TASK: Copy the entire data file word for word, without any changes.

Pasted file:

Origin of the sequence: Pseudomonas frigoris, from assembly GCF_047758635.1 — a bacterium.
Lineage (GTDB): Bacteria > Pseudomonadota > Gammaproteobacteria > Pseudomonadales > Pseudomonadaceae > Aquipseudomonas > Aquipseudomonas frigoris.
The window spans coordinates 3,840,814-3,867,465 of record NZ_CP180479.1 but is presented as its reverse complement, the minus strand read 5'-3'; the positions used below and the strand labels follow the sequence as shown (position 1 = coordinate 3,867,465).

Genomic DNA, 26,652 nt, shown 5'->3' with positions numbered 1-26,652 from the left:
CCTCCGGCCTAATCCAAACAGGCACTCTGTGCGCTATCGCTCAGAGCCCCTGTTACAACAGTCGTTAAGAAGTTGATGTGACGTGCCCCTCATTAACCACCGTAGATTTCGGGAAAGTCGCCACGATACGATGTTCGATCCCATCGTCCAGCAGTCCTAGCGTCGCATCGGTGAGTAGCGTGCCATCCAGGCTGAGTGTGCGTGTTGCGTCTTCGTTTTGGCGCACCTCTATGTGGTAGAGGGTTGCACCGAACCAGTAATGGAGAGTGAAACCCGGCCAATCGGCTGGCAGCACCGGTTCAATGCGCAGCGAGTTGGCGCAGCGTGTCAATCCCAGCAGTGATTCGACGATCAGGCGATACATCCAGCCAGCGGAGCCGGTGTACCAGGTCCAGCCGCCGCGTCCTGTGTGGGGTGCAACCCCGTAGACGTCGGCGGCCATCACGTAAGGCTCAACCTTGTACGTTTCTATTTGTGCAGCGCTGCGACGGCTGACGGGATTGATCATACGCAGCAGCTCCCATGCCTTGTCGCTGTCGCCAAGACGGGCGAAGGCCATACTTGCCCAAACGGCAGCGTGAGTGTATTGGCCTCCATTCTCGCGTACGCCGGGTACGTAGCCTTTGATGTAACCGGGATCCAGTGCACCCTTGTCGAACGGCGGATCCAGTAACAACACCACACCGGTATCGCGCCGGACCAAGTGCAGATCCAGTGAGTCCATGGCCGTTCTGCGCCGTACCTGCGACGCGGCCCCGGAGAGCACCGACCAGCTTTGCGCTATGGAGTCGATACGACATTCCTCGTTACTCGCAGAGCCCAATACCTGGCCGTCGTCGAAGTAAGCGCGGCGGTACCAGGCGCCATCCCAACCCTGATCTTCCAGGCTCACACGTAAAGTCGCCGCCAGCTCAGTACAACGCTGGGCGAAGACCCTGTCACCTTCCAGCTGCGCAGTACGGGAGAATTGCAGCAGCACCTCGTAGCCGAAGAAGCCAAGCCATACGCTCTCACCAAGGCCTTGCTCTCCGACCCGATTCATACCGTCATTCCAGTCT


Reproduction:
Origin of the sequence: Pseudomonas frigoris, from assembly GCF_047758635.1 — a bacterium.
Lineage (GTDB): Bacteria > Pseudomonadota > Gammaproteobacteria > Pseudomonadales > Pseudomonadaceae > Aquipseudomonas > Aquipseudomonas frigoris.
The window spans coordinates 3,840,814-3,867,465 of record NZ_CP180479.1 but is presented as its reverse complement, the minus strand read 5'-3'; the positions used below and the strand labels follow the sequence as shown (position 1 = coordinate 3,867,465).

Genomic DNA, 26,652 nt, shown 5'->3' with positions numbered 1-26,652 from the left:
CCTCCGGCCTAATCCAAACAGGCACTCTGTGCGCTATCGCTCAGAGCCCCTGTTACAACAGTCGTTAAGAAGTTGATGTGACGTGCCCCTCATTAACCACCGTAGATTTCGGGAAAGTCGCCACGATACGATGTTCGATCCCATCGTCCAGCAGTCCTAGCGTCGCATCGGTGAGTAGCGTGCCATCCAGGCTGAGTGTGCGTGTTGCGTCTTCGTTTTGGCGCACCTCTATGTGGTAGAGGGTTGCACCGAACCAGTAATGGAGAGTGAAACCCGGCCAATCGGCTGGCAGCACCGGTTCAATGCGCAGCGAGTTGGCGCAGCGTGTCAATCCCAGCAGTGATTCGACGATCAGGCGATACATCCAGCCAGCGGAGCCGGTGTACCAGGTCCAGCCGCCGCGTCCTGTGTGGGGTGCAACCCCGTAGACGTCGGCGGCCATCACGTAAGGCTCAACCTTGTACGTTTCTATTTGTGCAGCGCTGCGACGGCTGACGGGATTGATCATACGCAGCAGCTCCCATGCCTTGTCGCTGTCGCCAAGACGGGCGAAGGCCATACTTGCCCAAACGGCAGCGTGAGTGTATTGGCCTCCATTCTCGCGTACGCCGGGTACGTAGCCTTTGATGTAACCGGGATCCAGTGCACCCTTGTCGAACGGCGGATCCAGTAACAACACCACACCGGTATCGCGCCGGACCAAGTGCAGATCCAGTGAGTCCATGGCCGTTCTGCGCCGTACCTGCGACGCGGCCCCGGAGAGCACCGACCAGCTTTGCGCTATGGAGTCGATACGACATTCCTCGTTACTCGCAGAGCCCAATACCTGGCCGTCGTCGAAGTAAGCGCGGCGGTACCAGGCGCCATCCCAACCCTGATCTTCCAGGCTCACACGTAAAGTCGCCGCCAGCTCAGTACAACGCTGGGCGAAGACCCTGTCACCTTCCAGCTGCGCAGTACGGGAGAATTGCAGCAGCACCTCGTAGCCGAAGAAGCCAAGCCATACGCTCTCACCAAGGCCTTGCTCTCCGACCCGATTCATACCGTCATTCCAGTCT